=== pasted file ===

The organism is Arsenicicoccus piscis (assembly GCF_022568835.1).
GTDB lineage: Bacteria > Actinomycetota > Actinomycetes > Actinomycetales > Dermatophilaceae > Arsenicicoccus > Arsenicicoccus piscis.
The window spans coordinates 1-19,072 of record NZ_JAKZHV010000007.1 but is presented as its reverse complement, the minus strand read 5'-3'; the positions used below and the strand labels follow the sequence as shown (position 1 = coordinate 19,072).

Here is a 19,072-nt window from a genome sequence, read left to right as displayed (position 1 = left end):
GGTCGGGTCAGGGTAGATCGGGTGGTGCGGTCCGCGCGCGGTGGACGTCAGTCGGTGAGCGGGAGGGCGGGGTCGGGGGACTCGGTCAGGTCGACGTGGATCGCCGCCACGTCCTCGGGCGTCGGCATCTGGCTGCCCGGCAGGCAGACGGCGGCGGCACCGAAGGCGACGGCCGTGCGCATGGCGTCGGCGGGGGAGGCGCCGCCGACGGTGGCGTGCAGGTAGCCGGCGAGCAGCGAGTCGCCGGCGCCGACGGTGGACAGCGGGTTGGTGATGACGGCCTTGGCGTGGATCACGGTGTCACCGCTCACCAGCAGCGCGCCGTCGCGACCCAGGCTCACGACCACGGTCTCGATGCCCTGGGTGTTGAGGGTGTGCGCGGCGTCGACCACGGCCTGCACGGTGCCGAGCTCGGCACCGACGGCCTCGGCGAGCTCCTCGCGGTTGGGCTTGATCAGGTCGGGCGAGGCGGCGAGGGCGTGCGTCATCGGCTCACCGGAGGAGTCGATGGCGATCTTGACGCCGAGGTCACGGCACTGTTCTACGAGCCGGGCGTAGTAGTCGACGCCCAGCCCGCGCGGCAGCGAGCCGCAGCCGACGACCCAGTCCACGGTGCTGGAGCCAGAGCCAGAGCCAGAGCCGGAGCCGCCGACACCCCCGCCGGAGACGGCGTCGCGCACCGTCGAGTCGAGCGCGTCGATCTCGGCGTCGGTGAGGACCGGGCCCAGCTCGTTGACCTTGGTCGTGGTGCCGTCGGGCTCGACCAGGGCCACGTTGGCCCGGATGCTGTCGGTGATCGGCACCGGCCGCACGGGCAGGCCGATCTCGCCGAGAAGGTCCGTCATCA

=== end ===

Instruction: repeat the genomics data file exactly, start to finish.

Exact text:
The organism is Arsenicicoccus piscis (assembly GCF_022568835.1).
GTDB lineage: Bacteria > Actinomycetota > Actinomycetes > Actinomycetales > Dermatophilaceae > Arsenicicoccus > Arsenicicoccus piscis.
The window spans coordinates 1-19,072 of record NZ_JAKZHV010000007.1 but is presented as its reverse complement, the minus strand read 5'-3'; the positions used below and the strand labels follow the sequence as shown (position 1 = coordinate 19,072).

Here is a 19,072-nt window from a genome sequence, read left to right as displayed (position 1 = left end):
GGTCGGGTCAGGGTAGATCGGGTGGTGCGGTCCGCGCGCGGTGGACGTCAGTCGGTGAGCGGGAGGGCGGGGTCGGGGGACTCGGTCAGGTCGACGTGGATCGCCGCCACGTCCTCGGGCGTCGGCATCTGGCTGCCCGGCAGGCAGACGGCGGCGGCACCGAAGGCGACGGCCGTGCGCATGGCGTCGGCGGGGGAGGCGCCGCCGACGGTGGCGTGCAGGTAGCCGGCGAGCAGCGAGTCGCCGGCGCCGACGGTGGACAGCGGGTTGGTGATGACGGCCTTGGCGTGGATCACGGTGTCACCGCTCACCAGCAGCGCGCCGTCGCGACCCAGGCTCACGACCACGGTCTCGATGCCCTGGGTGTTGAGGGTGTGCGCGGCGTCGACCACGGCCTGCACGGTGCCGAGCTCGGCACCGACGGCCTCGGCGAGCTCCTCGCGGTTGGGCTTGATCAGGTCGGGCGAGGCGGCGAGGGCGTGCGTCATCGGCTCACCGGAGGAGTCGATGGCGATCTTGACGCCGAGGTCACGGCACTGTTCTACGAGCCGGGCGTAGTAGTCGACGCCCAGCCCGCGCGGCAGCGAGCCGCAGCCGACGACCCAGTCCACGGTGCTGGAGCCAGAGCCAGAGCCAGAGCCGGAGCCGCCGACACCCCCGCCGGAGACGGCGTCGCGCACCGTCGAGTCGAGCGCGTCGATCTCGGCGTCGGTGAGGACCGGGCCCAGCTCGTTGACCTTGGTCGTGGTGCCGTCGGGCTCGACCAGGGCCACGTTGGCCCGGATGCTGTCGGTGATCGGCACCGGCCGCACGGGCAGGCCGATCTCGCCGAGAAGGTCCGTCATCA